Can I make a cycling injury claim if I ran a red light?

If you were injured on your bike and it was someone else’s fault you can claim financial compensation. But what if your injury happened when you fail to stop at a red light?

Cycling red traffic light

What does the law say about cyclists jumping red lights?

According to the Road Traffic Act 1988 and the Traffic Signs Regulations and Directions and Directions 2002, it is an offence for a road user to cross a traffic light stop line when the traffic lights are red.

The law applies equally to motorists and cyclists. If you jump a red light as a cyclist you could face a maximum £1,000 fine.

Some signal-controlled junctions have ‘Advanced Stop Lines (ASLs)’ which are sometimes referred to as ‘bike boxes’.

The Highway Code explains that ASL’s are designed to:

“Allow cyclists time and space to move off when the green signal shows.”

Motorists, including motorcyclists, must stop at the first white line reached if the lights are amber or red and cyclists must stop at the second white line.

What if I jumped a red light and was subsequently injured?

If you ran a red light and collided with another road user, it may still be possible to claim injury compensation for a cycling injury. However, it will need to be established that there was negligence on the part of the other road user.

If, for example, you ran the light and were hit by a driver crossing a green light, a court may conclude that you were solely responsible for your injuries and no compensation would be awarded.

If, however, the driver was speeding the court may conclude that the driver was partly to blame. The accident might not have occurred if the driver was not speeding, or the severity of your injuries may have been reduced. The cyclist still contributed to their injuries by jumping the red light, however.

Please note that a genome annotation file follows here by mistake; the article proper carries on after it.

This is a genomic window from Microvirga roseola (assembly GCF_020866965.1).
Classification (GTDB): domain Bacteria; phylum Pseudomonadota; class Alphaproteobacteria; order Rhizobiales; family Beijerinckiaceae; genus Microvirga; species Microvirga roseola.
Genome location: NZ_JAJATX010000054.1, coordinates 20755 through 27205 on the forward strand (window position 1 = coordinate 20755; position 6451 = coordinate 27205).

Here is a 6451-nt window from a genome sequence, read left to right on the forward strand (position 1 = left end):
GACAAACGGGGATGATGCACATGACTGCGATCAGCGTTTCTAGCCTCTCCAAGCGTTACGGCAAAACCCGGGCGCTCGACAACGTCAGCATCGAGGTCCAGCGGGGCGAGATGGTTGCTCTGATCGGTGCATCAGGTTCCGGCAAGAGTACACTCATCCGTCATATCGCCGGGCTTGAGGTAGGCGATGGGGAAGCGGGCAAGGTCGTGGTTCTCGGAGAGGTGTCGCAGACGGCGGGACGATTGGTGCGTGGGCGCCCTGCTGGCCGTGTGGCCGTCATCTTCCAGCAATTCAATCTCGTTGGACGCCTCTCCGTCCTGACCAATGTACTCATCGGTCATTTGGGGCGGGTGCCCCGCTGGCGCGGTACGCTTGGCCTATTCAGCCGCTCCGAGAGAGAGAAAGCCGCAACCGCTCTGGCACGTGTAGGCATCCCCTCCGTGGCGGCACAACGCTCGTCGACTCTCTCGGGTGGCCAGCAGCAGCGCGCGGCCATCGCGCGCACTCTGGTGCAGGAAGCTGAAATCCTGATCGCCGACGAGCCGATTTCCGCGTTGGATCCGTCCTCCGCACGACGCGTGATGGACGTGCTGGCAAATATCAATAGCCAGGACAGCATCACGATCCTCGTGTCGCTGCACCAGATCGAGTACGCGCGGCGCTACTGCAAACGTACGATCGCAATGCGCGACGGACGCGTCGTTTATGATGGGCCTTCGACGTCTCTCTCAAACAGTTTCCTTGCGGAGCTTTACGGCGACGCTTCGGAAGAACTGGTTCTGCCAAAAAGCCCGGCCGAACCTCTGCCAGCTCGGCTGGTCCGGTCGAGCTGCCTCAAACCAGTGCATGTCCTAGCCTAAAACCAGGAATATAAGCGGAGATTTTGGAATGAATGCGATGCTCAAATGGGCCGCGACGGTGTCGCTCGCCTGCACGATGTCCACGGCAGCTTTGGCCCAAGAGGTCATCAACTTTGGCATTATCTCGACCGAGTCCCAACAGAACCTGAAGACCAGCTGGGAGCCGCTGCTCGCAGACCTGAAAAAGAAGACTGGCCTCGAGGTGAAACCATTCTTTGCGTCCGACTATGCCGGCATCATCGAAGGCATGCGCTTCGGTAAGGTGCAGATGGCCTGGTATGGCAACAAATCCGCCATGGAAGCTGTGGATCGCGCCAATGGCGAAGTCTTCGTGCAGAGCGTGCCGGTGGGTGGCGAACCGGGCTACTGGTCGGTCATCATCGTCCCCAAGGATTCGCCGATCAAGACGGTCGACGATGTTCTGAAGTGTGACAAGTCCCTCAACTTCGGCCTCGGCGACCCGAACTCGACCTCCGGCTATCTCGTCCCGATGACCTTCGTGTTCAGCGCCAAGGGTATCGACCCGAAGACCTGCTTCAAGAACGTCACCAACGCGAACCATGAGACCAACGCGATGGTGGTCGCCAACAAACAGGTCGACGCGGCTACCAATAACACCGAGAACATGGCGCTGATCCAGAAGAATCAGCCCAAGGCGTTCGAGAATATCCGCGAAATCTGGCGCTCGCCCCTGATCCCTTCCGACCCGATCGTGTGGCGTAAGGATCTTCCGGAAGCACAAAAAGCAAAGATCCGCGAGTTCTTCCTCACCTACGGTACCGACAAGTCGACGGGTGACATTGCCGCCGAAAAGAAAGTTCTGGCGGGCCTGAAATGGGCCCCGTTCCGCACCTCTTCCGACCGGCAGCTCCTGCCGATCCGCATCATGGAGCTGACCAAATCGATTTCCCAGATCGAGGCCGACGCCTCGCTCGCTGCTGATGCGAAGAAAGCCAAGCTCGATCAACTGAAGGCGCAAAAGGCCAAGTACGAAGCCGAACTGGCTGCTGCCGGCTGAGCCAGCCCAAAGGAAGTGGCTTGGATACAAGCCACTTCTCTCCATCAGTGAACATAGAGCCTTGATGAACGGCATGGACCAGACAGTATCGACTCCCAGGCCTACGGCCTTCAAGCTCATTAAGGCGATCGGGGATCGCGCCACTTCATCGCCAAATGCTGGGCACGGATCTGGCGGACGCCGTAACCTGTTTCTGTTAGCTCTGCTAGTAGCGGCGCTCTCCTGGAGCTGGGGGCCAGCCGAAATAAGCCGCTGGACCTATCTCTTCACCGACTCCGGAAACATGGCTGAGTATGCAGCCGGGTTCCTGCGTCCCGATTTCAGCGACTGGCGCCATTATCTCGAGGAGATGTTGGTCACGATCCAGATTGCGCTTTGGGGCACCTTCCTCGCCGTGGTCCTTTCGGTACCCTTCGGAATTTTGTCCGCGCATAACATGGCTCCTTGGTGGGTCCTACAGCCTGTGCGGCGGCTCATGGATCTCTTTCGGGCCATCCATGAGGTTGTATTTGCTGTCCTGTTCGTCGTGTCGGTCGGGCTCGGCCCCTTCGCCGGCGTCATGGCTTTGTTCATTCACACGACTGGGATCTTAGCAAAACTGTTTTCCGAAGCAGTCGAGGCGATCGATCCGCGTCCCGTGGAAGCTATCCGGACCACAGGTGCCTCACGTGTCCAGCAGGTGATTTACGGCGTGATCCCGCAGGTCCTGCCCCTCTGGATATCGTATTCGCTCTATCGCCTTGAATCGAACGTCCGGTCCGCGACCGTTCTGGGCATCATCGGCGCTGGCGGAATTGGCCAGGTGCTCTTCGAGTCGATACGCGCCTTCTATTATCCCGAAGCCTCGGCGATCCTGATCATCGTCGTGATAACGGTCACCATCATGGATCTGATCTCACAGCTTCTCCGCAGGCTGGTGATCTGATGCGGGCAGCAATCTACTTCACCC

Contributory negligence

Because liability for an accident is not always clear cut, It is sometimes possible to claim for compensation following an accident, even if you were partly responsible for the accident or partly responsible for the seriousness of your injuries (e.g. you weren’t wearing a bicycle helmet).

Contributory negligence’ is the technical term for this concept of partial responsibility. The courts will apportion compensation awards according to the apportionment of liability. For example, if the court finds that the claimant was 25 per cent responsible for the accident, the same percentage will be deducted from the claimant's compensation award.

The case of Malasi v Attmed (2011) is a good example of a court making a contributory negligence ruling.

In this example, a cyclist wearing dark clothing and no helmet ran a red light and was hit by a taxi. Although the taxi had correctly crossed a green light, it was travelling at between 40 and 50mph at the point of collision. As the accident occurred in a 30mph zone, the taxi was speeding.

The court decided that, although the main liability lay with the cyclist, the speeding taxi still contributed to the accident and the cyclist’s injuries. It was decided that the cyclist was 80% responsible for the accident. The cyclist received 20% of the compensation he would otherwise have received if there had been no contributory negligence.

What if I injured someone else?

If, as a cyclist, you jump a red light and injured someone else you could be held liable. As a cyclist, you may not be insured and you may be forced to pay financial compensation to the injured party.

Again, there may be contributory negligence involved. For example, if you hit a pedestrian who was crossing the road when you ran the light a court may find you fully liable. However, if the pedestrian was looking at their phone rather than the road, the court may take the view that the pedestrian might not have stepped out if they had been looking where they were going. The pedestrian's injuries may have been less severe.

In this example, your liability may be reduced on the basis of the pedestrian's contributory negligence.

How we can help

If you have been injured on your bike and another person was to blame (even partly), we can help you get the financial compensation you to deserve. Speak to one of our legally trained cycling accident advisors who will tell you what your options are and how likely a claim is to be successful.

If you then decide to pursue a claim, we will put you through to a solicitor with the best expertise to handle your claim.

Chris Salmon, Director

About the author

Chris Salmon is a co-founder and Director of Quittance Legal Services. Chris has played key roles in the shaping and scaling of a number of legal services brands and is a regular commentator in the legal press.

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